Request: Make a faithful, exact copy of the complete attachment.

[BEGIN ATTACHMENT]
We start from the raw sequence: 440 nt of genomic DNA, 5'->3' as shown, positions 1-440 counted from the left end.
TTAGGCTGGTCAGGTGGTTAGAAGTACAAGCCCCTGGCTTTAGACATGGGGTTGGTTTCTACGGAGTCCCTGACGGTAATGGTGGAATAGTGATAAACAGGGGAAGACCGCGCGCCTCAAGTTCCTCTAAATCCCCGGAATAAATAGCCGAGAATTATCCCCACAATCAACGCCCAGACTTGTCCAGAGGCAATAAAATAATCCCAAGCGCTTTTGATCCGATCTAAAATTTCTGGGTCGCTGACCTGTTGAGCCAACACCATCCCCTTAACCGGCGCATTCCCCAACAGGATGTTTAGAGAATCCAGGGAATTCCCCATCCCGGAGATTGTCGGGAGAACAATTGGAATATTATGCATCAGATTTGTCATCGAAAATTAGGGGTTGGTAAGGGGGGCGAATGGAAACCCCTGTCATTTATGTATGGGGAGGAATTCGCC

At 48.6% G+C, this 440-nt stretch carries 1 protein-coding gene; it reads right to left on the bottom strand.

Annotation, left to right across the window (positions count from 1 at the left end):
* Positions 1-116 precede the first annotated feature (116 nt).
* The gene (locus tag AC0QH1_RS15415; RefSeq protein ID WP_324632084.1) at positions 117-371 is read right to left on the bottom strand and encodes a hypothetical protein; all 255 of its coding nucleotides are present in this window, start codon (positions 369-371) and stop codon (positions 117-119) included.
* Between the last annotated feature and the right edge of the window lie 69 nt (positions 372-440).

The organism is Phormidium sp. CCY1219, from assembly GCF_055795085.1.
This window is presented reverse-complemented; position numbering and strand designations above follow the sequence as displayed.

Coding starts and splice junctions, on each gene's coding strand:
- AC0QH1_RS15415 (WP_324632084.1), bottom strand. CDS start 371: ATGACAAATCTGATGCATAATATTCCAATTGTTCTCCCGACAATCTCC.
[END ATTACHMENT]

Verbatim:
We start from the raw sequence: 440 nt of genomic DNA, 5'->3' as shown, positions 1-440 counted from the left end.
TTAGGCTGGTCAGGTGGTTAGAAGTACAAGCCCCTGGCTTTAGACATGGGGTTGGTTTCTACGGAGTCCCTGACGGTAATGGTGGAATAGTGATAAACAGGGGAAGACCGCGCGCCTCAAGTTCCTCTAAATCCCCGGAATAAATAGCCGAGAATTATCCCCACAATCAACGCCCAGACTTGTCCAGAGGCAATAAAATAATCCCAAGCGCTTTTGATCCGATCTAAAATTTCTGGGTCGCTGACCTGTTGAGCCAACACCATCCCCTTAACCGGCGCATTCCCCAACAGGATGTTTAGAGAATCCAGGGAATTCCCCATCCCGGAGATTGTCGGGAGAACAATTGGAATATTATGCATCAGATTTGTCATCGAAAATTAGGGGTTGGTAAGGGGGGCGAATGGAAACCCCTGTCATTTATGTATGGGGAGGAATTCGCC

At 48.6% G+C, this 440-nt stretch carries 1 protein-coding gene; it reads right to left on the bottom strand.

Annotation, left to right across the window (positions count from 1 at the left end):
* Positions 1-116 precede the first annotated feature (116 nt).
* The gene (locus tag AC0QH1_RS15415; RefSeq protein ID WP_324632084.1) at positions 117-371 is read right to left on the bottom strand and encodes a hypothetical protein; all 255 of its coding nucleotides are present in this window, start codon (positions 369-371) and stop codon (positions 117-119) included.
* Between the last annotated feature and the right edge of the window lie 69 nt (positions 372-440).

The organism is Phormidium sp. CCY1219, from assembly GCF_055795085.1.
This window is presented reverse-complemented; position numbering and strand designations above follow the sequence as displayed.

Coding starts and splice junctions, on each gene's coding strand:
- AC0QH1_RS15415 (WP_324632084.1), bottom strand. CDS start 371: ATGACAAATCTGATGCATAATATTCCAATTGTTCTCCCGACAATCTCC.